The Ministry of Health, Ministry of Business, Innovation and Employment, Environmental Protection Authority andMinistry for the Environment have been working together to understand the risks involved with asbestos in crayons and whether the issue is present in New Zealand.
Testing commissioned by the Ministry of Health has confirmed the presence of asbestos in three of the 21 products randomly sampled from the market. The risk to the consumer is considered to be low.
The products found to have asbestos are:
The results of the Australian testing are available on the Australian Competition & Consumer Commission website.The risk assessment of asbestos in crayons as low is based on research undertaken by the United States Consumer Product Safety Commission (CPSC), which included using simulation testing.
If parents or carers have concerns about their crayons, we recommend checking them against the list attached, or checking with the supplier. If you are still concerned we recommend that you stop using the crayons and dispose of them in your rubbish.
Agencies are in agreement that, while it is currently legal for products to contain asbestos, it is not appropriate for children’s products, such as crayons, to contain asbestos.
Suppliers of these products have been made aware of the issue and may elect to withdraw the products. Crayon suppliers may also have their products tested for asbestos so they can provide assurances to consumers.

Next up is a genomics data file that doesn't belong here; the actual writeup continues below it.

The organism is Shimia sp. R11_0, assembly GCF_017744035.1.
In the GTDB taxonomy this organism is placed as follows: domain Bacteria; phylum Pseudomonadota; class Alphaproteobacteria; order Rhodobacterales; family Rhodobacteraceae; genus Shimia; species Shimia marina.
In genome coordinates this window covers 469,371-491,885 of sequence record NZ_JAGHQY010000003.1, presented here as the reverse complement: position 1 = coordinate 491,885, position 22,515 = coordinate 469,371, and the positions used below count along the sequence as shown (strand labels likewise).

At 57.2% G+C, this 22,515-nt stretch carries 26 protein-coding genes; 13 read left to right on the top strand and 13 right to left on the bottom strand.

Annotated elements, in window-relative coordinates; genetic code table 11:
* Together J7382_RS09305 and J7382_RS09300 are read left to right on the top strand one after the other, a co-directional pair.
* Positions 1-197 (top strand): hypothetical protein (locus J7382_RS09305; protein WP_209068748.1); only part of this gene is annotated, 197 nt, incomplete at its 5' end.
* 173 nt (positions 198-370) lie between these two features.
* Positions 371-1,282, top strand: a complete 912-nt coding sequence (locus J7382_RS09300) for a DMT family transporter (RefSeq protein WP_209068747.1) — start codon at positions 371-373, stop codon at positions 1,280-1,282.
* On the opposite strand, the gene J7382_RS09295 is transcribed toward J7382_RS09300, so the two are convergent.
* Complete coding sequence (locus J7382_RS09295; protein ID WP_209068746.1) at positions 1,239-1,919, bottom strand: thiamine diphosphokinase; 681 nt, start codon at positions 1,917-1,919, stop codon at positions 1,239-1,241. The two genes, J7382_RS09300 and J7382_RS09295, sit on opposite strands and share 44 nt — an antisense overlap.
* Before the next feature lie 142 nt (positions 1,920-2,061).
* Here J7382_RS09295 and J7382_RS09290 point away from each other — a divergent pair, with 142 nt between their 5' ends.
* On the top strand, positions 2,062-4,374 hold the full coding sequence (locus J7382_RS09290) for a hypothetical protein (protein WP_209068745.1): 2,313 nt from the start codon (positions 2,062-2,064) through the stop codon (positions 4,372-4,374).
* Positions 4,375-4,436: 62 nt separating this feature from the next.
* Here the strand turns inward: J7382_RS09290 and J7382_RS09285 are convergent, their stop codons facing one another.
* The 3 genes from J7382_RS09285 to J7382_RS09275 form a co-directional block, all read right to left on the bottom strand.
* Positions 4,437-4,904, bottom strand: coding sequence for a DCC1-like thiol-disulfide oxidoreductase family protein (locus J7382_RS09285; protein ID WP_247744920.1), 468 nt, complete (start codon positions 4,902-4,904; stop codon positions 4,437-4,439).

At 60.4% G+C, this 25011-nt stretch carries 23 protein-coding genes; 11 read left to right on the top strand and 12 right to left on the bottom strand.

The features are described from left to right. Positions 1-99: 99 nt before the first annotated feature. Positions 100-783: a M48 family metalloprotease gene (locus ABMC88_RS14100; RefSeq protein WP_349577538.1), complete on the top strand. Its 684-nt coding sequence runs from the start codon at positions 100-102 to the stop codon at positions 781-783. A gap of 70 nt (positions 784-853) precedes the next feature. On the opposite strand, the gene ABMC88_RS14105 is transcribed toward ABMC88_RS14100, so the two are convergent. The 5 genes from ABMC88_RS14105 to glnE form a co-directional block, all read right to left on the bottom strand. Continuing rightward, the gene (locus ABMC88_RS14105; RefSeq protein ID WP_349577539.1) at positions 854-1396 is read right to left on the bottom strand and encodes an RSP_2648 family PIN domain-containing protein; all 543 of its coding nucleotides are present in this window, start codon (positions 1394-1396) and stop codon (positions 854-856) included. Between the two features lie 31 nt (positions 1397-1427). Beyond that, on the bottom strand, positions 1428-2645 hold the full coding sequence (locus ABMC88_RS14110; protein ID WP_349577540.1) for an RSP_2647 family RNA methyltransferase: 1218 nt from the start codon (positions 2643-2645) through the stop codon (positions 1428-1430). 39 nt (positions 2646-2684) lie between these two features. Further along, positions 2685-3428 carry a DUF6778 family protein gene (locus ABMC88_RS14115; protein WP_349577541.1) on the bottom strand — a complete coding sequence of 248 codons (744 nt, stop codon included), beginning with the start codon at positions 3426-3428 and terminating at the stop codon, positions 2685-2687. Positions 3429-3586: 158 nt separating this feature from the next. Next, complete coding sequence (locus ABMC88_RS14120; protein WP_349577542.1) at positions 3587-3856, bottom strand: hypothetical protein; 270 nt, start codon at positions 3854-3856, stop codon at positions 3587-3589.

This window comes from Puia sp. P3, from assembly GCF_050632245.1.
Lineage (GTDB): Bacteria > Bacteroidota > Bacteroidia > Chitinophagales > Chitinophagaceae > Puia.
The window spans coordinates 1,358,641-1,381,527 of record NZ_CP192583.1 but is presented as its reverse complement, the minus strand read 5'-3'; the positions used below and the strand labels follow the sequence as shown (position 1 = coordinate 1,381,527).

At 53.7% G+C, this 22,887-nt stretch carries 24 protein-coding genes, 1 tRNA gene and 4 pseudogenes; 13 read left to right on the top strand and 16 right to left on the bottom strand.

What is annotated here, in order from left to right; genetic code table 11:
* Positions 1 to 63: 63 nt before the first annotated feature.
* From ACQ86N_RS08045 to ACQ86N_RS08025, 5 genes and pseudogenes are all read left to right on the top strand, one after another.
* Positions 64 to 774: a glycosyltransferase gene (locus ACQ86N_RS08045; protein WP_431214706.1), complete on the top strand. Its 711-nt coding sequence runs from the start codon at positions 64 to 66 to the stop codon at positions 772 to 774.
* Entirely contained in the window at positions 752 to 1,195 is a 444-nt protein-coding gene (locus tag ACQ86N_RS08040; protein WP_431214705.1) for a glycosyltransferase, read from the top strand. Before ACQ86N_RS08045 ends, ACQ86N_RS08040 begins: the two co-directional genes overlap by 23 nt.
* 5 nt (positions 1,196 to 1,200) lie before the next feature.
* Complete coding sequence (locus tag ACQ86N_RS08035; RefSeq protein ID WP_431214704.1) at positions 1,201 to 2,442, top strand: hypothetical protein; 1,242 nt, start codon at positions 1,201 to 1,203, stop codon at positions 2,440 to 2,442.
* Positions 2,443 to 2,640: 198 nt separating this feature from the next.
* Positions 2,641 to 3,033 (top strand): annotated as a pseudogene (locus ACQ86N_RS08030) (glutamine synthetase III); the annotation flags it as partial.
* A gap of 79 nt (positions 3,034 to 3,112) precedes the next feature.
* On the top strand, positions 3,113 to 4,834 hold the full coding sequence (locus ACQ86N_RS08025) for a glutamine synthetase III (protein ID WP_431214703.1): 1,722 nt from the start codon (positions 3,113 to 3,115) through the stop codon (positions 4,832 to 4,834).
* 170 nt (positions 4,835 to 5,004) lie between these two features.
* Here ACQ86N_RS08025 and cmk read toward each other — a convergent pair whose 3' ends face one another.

The Ministry for the Environment (MfE) is currently consulting on a proposal to ban the import of asbestos containing products to New Zealand. Crayons are regulated by the EPA under the Graphic Materials Group Standard; however this standard does not specifically prohibit asbestos in these products. If MfE’s import prohibition proceeds, it will apply to all consumer products, including crayons. The EPA group standards review programme will also consider asbestos and will likely result in asbestos being excluded from products covered under group standards.
The CPSC research indicates that the presence of asbestos is linked to the use of talc as a binding agent in the crayons. Talc and asbestos are similar in composition, are naturally occurring and form in similar locations. This can lead to natural cross-contamination and this is believed to be the reason asbestos is being detected in some crayons.
The 21 brands tested were:
Three of the samples tested contained asbestos These are:
Further information and images of the relevant packs can be found here
0 Comments Posted by Justine Storey on 18 September 2015